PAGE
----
The experimental forecast incorporates data from a number of ocean-observing systems, including commercial and government satellite imagery obtained by NOAA's National Ocean Service, coastal forecast modeling and field data by NOAA Great Lakes Environmental Research Laboratory scientists, and reports received from resource managers in the field. The information is then put together and interpreted to help figure out the current and future location and intensity of Microcystis blooms.

The experimental forecast created for Lake Erie and the state of Ohio was based on the detection system that NOAA's National Ocean Service designed for Florida's Gulf Coast in 2004. This is only the beginning. This system will serve as a model for other areas of the U.S. impacted by HABs. The new system was jointly funded by NOAA's Oceans and Human Health Initiative and the Centers for Disease Control and Prevention's National Center for Environmental Health.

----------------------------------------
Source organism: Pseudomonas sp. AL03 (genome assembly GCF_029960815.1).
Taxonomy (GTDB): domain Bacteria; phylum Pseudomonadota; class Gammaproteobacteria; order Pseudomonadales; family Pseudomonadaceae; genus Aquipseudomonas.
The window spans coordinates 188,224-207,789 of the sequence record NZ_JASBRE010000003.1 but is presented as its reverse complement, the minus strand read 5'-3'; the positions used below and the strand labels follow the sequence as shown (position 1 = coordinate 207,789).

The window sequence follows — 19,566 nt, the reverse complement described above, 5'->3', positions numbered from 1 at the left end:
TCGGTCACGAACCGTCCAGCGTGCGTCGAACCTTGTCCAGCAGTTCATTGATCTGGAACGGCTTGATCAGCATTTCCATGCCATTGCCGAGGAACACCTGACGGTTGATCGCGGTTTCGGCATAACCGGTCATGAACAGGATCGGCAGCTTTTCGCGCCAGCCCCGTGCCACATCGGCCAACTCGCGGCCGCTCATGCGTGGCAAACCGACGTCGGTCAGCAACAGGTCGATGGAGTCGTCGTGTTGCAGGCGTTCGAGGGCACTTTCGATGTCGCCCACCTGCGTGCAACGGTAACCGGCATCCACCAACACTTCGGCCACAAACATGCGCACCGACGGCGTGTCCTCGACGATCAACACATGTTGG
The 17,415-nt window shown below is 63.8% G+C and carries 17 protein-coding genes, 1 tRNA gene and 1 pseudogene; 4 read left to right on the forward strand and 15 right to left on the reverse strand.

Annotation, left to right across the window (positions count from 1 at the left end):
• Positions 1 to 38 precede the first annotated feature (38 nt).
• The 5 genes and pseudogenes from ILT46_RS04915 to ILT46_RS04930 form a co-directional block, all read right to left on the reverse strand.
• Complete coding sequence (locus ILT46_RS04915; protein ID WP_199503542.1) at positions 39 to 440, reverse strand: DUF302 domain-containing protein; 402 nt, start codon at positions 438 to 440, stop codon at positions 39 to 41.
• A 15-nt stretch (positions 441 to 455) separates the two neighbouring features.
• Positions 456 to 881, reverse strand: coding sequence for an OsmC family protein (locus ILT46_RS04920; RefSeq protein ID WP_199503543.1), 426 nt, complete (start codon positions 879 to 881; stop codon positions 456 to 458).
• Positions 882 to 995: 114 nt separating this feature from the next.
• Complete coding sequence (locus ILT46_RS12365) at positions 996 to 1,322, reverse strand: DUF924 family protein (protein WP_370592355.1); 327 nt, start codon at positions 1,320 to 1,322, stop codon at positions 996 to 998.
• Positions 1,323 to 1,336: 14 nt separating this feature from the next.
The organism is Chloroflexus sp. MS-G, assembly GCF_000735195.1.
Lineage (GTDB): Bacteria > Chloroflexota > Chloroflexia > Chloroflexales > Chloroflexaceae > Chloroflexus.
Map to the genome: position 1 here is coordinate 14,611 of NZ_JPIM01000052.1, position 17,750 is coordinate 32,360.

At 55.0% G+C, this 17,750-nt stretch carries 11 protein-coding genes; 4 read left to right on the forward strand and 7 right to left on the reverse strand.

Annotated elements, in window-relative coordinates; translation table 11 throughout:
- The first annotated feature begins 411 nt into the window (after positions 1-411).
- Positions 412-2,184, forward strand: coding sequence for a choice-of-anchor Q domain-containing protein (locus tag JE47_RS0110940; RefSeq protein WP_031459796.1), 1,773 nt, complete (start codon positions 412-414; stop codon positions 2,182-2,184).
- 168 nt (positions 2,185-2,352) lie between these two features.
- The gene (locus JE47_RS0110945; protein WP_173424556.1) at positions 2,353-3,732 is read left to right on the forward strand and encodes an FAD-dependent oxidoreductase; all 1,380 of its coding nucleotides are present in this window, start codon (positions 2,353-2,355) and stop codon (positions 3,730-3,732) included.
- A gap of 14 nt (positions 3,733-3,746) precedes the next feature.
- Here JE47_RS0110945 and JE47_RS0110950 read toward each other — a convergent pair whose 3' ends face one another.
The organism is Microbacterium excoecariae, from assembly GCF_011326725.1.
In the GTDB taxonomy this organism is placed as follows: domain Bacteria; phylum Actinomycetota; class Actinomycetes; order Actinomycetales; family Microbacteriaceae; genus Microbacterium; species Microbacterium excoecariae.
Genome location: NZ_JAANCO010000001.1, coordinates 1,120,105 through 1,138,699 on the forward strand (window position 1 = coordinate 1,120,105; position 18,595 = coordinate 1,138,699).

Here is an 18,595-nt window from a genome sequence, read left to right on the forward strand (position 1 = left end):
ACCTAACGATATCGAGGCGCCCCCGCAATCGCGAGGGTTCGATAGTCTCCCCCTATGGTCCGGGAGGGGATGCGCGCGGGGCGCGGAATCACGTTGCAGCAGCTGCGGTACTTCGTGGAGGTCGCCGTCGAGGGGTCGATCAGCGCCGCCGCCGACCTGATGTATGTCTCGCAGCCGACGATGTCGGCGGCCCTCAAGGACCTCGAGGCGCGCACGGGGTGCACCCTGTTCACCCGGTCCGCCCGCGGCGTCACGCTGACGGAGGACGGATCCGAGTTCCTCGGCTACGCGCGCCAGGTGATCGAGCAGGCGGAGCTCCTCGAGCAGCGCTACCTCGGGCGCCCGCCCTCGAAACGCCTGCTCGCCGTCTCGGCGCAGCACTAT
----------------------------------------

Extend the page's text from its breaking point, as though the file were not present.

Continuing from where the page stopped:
In our final story today, we're going to talk about a special group of people who volunteer their time to help NOAA find and track harmful algal blooms around the country. These volunteers make up NOAA's Phytoplankton Monitoring Network. The thing about harmful algal blooms is that they come in a wide variety of shapes and sizes. And the scientific names of the more than 50 types of diatoms and dinoflagelletes tracked by NOAA's Phytoplankton Monitoring Network are hard to pronounce. They can be equally hard to identify in the wild.